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September 12, 2014 0

Anti-Immigrant Groups Attempt To Bring ISIS Into The Immigration Debate

anti-immigrant-islamIn response to the atroc­i­ties com­mit­ted in the Mid­dle East by the Islamic State of Iraq and Syria (ISIS), a ter­ror­ist group, Amer­i­can anti-immigrant groups are attempt­ing to exploit the public’s legit­i­mate con­cerns about ISIS by warn­ing that the group plans to enter the United States via Mexico.

In a blog posted on Sep­tem­ber 8, a fel­low for the anti-immigrant think tank Cen­ter for Immi­gra­tion Stud­ies (CIS) argued that Sen­a­tor John McCain’s sup­port of the Senate’s immi­gra­tion reform bill S-744 in 2013, “has pro­vided ISIS with unfet­tered access to the United States for both its per­son­nel and their weapons of death and destruc­tion.” The blog con­cluded with the state­ment, “Should ISIS or some other ter­ror­ist group take advan­tage of McCain’s wel­come mat, he will only have him­self to blame as he goes in the eyes of many from war hero to collaborator.”

The anti-immigrant grass­roots orga­ni­za­tion Num­ber­sUSA and the California-based Cal­i­for­ni­ans for Pop­u­la­tion Sta­bi­liza­tion (CAPS) both sent fundrais­ing emails to activists in recent weeks link­ing ISIS to Pres­i­dent Obama’s rumored announce­ment of some form of exec­u­tive relief for undoc­u­mented immi­grants. Num­ber­sUSA claimed ISIS, “is cer­tainly encour­aged by the weak U.S. gov­ern­ment response to the bor­der surge this sum­mer…” A num­ber of state-based anti-immigrant groups also warned of the threat of ISIS ter­ror­ists enter­ing the U.S. via Mex­ico. Many of the groups cite a report from the conspiracy-orientated “watch­dog” group Judi­cial Watch. Judi­cial Watch is closely aligned with the anti-immigrant movement.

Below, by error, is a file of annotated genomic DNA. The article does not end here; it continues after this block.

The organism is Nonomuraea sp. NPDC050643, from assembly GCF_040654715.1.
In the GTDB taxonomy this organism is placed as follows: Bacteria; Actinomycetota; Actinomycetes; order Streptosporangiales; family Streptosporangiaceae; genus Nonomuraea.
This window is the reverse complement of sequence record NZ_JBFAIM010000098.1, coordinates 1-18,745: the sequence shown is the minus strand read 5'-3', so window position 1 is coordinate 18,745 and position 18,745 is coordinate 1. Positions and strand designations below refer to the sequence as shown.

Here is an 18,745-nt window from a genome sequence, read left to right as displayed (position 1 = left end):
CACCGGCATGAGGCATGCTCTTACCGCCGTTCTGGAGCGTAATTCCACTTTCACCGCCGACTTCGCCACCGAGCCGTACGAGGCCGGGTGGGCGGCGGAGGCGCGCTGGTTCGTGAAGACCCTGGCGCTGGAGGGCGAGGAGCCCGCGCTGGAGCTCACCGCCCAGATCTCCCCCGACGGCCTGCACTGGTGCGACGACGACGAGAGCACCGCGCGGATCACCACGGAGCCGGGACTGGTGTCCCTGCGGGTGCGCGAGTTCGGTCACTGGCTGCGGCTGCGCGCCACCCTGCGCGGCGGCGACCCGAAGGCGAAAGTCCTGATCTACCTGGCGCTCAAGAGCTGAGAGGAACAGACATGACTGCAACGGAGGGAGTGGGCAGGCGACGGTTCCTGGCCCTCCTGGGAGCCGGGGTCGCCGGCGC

Some anti-immigrant groups are also respond­ing to the media spot­light on ISIS by espous­ing anti-Muslim rhetoric. In a Face­book post on Sep­tem­ber 9, the Tea Party Immi­gra­tion Coali­tion headed by racist Rick Olt­man asserted, “We must rethink the 1st amend­ment as it applies to Islam. Islam is NOT a reli­gion; rather, it is a supra­na­tional orga­ni­za­tion hell bent on world dom­i­na­tion and killing any­one, any­where and at any time to do so.”

The anti-immigrant move­ment often attempts to tie together the issues of immi­gra­tion and ter­ror­ism. This was the case even before the Sep­tem­ber 11, 2001 ter­ror­ist attacks. Since 9–11, the move­ment has con­cen­trated on link­ing ter­ror­ism and immi­gra­tion under the guise of national secu­rity. This is a key argu­ment for the move­ment in oppo­si­tion to any form of immi­gra­tion reform.

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August 28, 2014 0

Town of Greece’s New Invocation Policy Excludes Religious Minorities

The U.S. Supreme Court’s recent per­mis­sive leg­isla­tive prayer deci­sion (Greece v. Gal­loway) allows for sec­tar­ian invo­ca­tions at meet­ings of local leg­isla­tive bod­ies. Open­ing prayer prac­tices, how­ever, are not with­out limit. The deci­sion requires that a local leg­isla­tive body must imple­ment a non-discrimination pol­icy with respect to prayer givers.  The Town of Greece, New York —  a party to the Supreme Court case – recently adopted a new Town Board invo­ca­tion pol­icy.  This pol­icy cer­tainly vio­lates the spirit of the Greece decision’s non-discrimination man­date, but it is an open ques­tion whether it  actu­ally vio­lates it.supreme-court-civil-rights

The new pol­icy allows pri­vate cit­i­zens to sol­em­nize the pro­ceed­ings of the Town Board by offer­ing a “prayer, reflec­tive moment of silence, or a short sol­em­niz­ing mes­sage.”  How­ever, the per­son pro­vid­ing the sol­em­niz­ing mes­sage must be an appointed rep­re­sen­ta­tive of  “an assem­bly that reg­u­larly meet[s] for the pri­mary pur­pose of shar­ing a reli­gious per­spec­tive.”  The assem­bly must either be located within Greece, or it can be located out­side of town if a res­i­dent reg­u­larly attends the assem­bly and requests its inclu­sion on an offi­cial “Assem­blies List.”